Professor Humphries said: "These findings are incredibly reassuring. Research has shown that children with FH start to develop a build-up of in their arteries before the age of 10. Statin treatment can not only prevent, but actually reverse this build up. Now, we can offer parents of children with the condition further comfort that the treatment is safe to take from a young age."

Professor Sir Nilesh Samani, Medical Director at the British Heart Foundation, which funded the research, said:

"We already know that the benefit of taking a statin far outweighs any risk for adult patients at high risk of heart attacks. Children with FH are at very high risk of developing early heart attack or stroke because of their increased cholesterol level and lowering their cholesterol is so vital. However we should never assume that drugs that are safe in adults are also safe in children. That is why this research which shows that statins are not causing damage to the organs or affecting growth of children is so important and provides reassurance that they are safe to use in this age group.

"Findings like this also act as impetus to identify the many thousands of people undiagnosed with FH. Despite the evidence for genetic testing, it's rollout across the country is patchy. The BHF is working with the NHS to try and ensure that all families affected by FH are offered the testing that could prevent a potentially fatal attack or stroke."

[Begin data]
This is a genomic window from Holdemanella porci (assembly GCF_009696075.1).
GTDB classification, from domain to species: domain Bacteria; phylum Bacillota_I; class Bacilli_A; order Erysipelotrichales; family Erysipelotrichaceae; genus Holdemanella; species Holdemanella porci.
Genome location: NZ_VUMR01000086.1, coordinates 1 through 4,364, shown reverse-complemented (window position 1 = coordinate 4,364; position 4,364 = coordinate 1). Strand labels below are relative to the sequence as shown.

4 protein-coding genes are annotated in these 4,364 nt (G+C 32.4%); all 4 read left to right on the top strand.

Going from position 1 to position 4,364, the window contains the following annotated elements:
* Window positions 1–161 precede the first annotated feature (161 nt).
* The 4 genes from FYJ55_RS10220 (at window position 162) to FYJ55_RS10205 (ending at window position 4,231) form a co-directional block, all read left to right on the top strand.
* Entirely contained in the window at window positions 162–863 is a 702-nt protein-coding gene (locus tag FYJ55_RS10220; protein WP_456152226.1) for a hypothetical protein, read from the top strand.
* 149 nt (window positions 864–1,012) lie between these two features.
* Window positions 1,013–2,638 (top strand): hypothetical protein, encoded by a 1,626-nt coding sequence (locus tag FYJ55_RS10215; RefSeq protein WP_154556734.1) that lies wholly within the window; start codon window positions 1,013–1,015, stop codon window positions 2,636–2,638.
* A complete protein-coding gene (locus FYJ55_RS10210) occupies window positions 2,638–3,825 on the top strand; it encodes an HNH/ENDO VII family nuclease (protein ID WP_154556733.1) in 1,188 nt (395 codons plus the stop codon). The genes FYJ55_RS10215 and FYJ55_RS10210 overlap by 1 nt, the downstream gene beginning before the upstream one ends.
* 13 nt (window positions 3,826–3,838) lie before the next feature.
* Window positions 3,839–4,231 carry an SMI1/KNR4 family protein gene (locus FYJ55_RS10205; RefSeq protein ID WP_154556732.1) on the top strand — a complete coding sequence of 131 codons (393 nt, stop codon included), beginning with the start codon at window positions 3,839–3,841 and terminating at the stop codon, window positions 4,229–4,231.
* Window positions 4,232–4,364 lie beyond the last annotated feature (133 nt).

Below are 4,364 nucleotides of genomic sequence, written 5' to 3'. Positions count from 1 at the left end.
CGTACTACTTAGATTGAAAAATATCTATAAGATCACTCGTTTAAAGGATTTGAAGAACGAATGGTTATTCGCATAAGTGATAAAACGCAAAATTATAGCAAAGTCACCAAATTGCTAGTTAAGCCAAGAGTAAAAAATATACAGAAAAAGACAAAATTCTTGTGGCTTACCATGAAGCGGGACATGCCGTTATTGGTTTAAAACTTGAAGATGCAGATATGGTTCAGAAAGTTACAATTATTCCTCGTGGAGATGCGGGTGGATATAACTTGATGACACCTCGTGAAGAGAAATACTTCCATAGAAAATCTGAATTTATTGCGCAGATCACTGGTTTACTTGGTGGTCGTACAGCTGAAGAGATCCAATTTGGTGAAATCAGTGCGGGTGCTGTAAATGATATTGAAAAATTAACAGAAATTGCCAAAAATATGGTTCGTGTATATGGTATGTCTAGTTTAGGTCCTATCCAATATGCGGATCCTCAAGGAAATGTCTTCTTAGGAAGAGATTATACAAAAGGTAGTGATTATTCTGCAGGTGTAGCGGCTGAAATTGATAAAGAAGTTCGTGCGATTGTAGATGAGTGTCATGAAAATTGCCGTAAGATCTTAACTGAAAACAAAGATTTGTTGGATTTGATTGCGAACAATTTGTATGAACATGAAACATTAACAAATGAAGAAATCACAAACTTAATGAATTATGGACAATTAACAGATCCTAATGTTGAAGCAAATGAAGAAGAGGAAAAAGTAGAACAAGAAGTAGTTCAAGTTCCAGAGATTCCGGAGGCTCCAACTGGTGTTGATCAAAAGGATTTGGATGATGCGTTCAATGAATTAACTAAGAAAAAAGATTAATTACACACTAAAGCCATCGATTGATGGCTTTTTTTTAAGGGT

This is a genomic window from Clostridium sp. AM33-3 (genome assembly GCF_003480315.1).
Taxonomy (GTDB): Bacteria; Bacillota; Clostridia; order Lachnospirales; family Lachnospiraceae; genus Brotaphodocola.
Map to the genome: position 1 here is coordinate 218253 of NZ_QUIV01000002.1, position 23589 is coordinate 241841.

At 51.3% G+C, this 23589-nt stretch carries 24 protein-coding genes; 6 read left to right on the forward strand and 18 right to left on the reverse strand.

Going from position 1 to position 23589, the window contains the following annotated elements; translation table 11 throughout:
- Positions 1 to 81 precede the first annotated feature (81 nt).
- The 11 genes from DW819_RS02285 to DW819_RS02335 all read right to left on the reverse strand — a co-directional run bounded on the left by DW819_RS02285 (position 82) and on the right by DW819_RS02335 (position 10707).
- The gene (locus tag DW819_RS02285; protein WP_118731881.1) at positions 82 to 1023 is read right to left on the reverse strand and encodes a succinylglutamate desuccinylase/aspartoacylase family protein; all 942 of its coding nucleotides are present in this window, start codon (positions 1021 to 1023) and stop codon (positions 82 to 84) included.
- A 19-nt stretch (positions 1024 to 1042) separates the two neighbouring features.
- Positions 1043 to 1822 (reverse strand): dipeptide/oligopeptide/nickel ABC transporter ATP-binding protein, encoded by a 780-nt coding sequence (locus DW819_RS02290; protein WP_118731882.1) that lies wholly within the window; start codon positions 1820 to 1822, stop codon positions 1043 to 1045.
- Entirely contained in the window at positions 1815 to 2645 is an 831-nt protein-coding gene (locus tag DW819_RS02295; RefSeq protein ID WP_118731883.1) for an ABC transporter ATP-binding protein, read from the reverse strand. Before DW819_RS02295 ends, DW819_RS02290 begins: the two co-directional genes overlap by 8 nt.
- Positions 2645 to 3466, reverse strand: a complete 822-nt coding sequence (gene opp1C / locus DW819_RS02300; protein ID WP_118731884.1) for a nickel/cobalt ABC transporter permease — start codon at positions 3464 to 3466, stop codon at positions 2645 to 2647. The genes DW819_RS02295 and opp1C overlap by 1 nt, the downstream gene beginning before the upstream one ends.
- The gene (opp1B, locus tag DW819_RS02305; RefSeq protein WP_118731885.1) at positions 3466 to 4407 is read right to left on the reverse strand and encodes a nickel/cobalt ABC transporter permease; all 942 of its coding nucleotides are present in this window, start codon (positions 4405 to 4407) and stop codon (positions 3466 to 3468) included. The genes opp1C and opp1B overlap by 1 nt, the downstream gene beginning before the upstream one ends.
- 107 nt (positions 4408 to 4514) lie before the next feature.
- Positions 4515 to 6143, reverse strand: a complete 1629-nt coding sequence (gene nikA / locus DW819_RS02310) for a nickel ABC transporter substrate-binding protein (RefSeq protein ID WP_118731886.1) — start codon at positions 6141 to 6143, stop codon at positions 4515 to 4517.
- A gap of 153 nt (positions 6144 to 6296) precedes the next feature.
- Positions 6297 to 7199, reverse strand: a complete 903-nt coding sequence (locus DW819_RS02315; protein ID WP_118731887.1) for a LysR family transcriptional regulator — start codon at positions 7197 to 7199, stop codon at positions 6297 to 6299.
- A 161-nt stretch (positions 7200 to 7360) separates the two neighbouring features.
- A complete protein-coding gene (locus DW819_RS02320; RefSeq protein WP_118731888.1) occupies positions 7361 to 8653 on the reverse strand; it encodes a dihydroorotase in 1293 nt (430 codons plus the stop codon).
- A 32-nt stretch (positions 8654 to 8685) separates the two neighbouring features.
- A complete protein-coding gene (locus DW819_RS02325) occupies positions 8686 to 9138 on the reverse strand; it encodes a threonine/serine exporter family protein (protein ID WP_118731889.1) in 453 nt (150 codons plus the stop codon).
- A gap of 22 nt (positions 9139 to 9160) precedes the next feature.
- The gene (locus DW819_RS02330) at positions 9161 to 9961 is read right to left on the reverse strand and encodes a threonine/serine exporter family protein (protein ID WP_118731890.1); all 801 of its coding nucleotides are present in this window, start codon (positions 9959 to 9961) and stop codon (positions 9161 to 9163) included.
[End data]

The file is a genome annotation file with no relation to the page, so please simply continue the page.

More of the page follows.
Kim Hoare, 48, is from Sheffield and has FH. Kim was diagnosed as a result of her family history. Kim is being treated and her cholesterol is now at a healthy level. She has two children, Stan, 16 and Daisy, 13, who both inherited the condition. Stan and Daisy take statins to manage their inherited high cholesterol, and have done since they were 13 and 10 respectively. Stan is 6'4" and Daisy is 5'1", and both are a healthy weight. Talking about the promising results Kim said:

"The results of this study are such wonderful news for our family. I've never doubted whether Stan and Daisy should take their statins – they are life saving drugs. Taking a statin is just part of our daily routine, like brushing your teeth or having a shower. All that really matters is that they are on treatment to stop them having a at a young age, so they can live a normal, healthy life."